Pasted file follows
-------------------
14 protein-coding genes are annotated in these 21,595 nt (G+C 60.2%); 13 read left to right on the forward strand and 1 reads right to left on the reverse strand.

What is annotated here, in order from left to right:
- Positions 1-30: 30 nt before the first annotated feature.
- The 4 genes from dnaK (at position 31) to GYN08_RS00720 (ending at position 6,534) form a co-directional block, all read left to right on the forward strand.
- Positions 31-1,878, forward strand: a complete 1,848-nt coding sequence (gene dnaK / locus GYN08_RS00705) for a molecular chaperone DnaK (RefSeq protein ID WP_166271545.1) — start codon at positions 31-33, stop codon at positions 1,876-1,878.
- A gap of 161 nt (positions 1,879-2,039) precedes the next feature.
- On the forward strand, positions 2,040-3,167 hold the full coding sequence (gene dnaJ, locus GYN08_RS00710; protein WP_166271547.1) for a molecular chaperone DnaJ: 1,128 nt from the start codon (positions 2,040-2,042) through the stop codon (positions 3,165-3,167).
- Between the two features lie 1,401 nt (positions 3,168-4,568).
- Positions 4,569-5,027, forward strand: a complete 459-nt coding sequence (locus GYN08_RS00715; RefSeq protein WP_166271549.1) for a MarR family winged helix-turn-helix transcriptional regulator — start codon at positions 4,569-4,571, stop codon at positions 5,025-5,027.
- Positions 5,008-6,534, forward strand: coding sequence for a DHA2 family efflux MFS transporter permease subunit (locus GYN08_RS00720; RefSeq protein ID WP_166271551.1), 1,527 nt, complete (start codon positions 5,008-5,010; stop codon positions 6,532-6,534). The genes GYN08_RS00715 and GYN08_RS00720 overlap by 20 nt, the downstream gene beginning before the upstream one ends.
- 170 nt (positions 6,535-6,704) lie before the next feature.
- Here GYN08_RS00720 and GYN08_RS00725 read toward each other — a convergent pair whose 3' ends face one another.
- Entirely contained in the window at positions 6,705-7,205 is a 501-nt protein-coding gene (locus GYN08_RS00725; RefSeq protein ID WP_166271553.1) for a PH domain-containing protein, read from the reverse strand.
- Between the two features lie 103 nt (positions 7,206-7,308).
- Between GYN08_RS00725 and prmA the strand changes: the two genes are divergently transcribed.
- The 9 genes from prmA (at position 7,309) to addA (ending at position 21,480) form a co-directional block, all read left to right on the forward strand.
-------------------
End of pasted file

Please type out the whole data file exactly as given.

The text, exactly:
14 protein-coding genes are annotated in these 21,595 nt (G+C 60.2%); 13 read left to right on the forward strand and 1 reads right to left on the reverse strand.

What is annotated here, in order from left to right:
- Positions 1-30: 30 nt before the first annotated feature.
- The 4 genes from dnaK (at position 31) to GYN08_RS00720 (ending at position 6,534) form a co-directional block, all read left to right on the forward strand.
- Positions 31-1,878, forward strand: a complete 1,848-nt coding sequence (gene dnaK / locus GYN08_RS00705) for a molecular chaperone DnaK (RefSeq protein ID WP_166271545.1) — start codon at positions 31-33, stop codon at positions 1,876-1,878.
- A gap of 161 nt (positions 1,879-2,039) precedes the next feature.
- On the forward strand, positions 2,040-3,167 hold the full coding sequence (gene dnaJ, locus GYN08_RS00710; protein WP_166271547.1) for a molecular chaperone DnaJ: 1,128 nt from the start codon (positions 2,040-2,042) through the stop codon (positions 3,165-3,167).
- Between the two features lie 1,401 nt (positions 3,168-4,568).
- Positions 4,569-5,027, forward strand: a complete 459-nt coding sequence (locus GYN08_RS00715; RefSeq protein WP_166271549.1) for a MarR family winged helix-turn-helix transcriptional regulator — start codon at positions 4,569-4,571, stop codon at positions 5,025-5,027.
- Positions 5,008-6,534, forward strand: coding sequence for a DHA2 family efflux MFS transporter permease subunit (locus GYN08_RS00720; RefSeq protein ID WP_166271551.1), 1,527 nt, complete (start codon positions 5,008-5,010; stop codon positions 6,532-6,534). The genes GYN08_RS00715 and GYN08_RS00720 overlap by 20 nt, the downstream gene beginning before the upstream one ends.
- 170 nt (positions 6,535-6,704) lie before the next feature.
- Here GYN08_RS00720 and GYN08_RS00725 read toward each other — a convergent pair whose 3' ends face one another.
- Entirely contained in the window at positions 6,705-7,205 is a 501-nt protein-coding gene (locus GYN08_RS00725; RefSeq protein ID WP_166271553.1) for a PH domain-containing protein, read from the reverse strand.
- Between the two features lie 103 nt (positions 7,206-7,308).
- Between GYN08_RS00725 and prmA the strand changes: the two genes are divergently transcribed.
- The 9 genes from prmA (at position 7,309) to addA (ending at position 21,480) form a co-directional block, all read left to right on the forward strand.